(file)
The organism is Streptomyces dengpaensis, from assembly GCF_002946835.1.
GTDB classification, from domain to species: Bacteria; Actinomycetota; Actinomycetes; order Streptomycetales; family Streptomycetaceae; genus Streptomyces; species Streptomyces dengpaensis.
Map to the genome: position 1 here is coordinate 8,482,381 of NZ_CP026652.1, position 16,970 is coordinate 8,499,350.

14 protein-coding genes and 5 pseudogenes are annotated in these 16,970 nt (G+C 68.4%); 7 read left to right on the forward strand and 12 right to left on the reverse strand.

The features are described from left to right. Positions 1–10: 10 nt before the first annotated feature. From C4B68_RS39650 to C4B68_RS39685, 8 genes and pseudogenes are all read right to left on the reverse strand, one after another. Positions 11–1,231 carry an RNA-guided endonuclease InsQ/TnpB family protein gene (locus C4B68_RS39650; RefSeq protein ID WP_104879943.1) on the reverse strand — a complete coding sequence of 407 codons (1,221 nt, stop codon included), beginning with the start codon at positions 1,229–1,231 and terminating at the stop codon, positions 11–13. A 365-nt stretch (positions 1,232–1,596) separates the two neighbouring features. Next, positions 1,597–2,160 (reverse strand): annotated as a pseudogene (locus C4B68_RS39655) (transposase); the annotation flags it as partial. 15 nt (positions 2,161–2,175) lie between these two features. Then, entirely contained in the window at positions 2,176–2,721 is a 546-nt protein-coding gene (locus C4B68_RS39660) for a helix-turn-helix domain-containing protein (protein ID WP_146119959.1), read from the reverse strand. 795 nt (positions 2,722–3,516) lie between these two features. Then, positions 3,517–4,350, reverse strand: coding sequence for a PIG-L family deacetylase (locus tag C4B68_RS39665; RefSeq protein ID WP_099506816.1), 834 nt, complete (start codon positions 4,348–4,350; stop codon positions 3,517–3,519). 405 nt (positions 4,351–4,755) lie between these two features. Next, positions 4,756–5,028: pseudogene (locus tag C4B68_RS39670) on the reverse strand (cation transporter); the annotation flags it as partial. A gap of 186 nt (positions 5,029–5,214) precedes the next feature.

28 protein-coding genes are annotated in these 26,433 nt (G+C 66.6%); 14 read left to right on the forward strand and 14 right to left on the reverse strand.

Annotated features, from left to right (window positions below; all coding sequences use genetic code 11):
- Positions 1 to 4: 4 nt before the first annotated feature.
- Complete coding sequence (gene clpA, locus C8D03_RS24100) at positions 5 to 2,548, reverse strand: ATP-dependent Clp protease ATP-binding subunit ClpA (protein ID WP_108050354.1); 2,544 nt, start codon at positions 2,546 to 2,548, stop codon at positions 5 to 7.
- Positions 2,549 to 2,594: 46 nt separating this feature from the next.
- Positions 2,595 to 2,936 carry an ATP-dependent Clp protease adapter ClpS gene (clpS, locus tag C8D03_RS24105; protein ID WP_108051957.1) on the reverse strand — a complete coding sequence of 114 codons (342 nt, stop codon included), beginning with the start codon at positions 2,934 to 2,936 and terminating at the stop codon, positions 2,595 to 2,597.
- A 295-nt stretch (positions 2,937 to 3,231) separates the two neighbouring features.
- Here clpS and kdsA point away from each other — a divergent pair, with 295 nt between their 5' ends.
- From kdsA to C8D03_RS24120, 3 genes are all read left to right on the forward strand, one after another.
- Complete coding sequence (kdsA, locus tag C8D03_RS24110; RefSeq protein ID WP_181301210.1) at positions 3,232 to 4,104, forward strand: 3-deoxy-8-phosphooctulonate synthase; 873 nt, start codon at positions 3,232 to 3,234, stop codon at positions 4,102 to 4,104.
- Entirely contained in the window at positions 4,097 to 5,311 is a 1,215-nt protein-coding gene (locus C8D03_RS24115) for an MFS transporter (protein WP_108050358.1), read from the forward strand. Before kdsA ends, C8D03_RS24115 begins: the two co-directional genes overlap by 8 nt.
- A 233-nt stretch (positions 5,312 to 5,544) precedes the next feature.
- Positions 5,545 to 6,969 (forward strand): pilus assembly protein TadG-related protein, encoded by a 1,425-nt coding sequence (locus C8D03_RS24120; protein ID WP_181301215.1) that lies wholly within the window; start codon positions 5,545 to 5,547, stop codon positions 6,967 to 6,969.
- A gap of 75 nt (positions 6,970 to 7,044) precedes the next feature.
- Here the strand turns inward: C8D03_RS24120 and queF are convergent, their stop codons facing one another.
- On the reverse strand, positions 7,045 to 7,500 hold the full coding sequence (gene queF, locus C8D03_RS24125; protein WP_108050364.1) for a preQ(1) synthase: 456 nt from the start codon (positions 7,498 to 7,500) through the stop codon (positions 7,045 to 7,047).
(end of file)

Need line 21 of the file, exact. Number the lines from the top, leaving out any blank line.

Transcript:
- On the reverse strand, positions 7,045 to 7,500 hold the full coding sequence (gene queF, locus C8D03_RS24125; protein WP_108050364.1) for a preQ(1) synthase: 456 nt from the start codon (positions 7,498 to 7,500) through the stop codon (positions 7,045 to 7,047).